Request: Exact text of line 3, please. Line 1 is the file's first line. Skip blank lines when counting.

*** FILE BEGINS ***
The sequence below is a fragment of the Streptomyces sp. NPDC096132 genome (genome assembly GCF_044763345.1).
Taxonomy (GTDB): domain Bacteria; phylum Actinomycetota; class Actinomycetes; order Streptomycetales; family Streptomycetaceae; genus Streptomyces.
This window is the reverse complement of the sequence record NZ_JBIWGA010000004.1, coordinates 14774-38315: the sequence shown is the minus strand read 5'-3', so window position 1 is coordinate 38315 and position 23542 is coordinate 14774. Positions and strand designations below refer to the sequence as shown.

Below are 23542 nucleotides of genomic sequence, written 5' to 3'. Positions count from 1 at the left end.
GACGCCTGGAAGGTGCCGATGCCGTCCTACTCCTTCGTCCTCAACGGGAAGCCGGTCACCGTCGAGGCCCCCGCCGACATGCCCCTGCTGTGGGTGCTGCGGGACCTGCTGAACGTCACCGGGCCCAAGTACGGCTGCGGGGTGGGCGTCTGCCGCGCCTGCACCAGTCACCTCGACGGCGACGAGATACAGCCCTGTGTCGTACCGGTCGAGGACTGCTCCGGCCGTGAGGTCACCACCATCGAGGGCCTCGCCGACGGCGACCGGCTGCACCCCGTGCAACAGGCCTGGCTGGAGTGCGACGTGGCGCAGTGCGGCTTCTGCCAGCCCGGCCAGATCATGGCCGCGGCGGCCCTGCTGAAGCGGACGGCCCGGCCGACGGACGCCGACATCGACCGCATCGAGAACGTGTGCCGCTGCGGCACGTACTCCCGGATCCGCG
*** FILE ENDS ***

This window is the reverse complement of the sequence record NZ_JBIWGA010000004.1, coordinates 14774-38315: the sequence shown is the minus strand read 5'-3', so window position 1 is coordinate 38315 and position 23542 is coordinate 14774. Positions and strand designations below refer to the sequence as shown.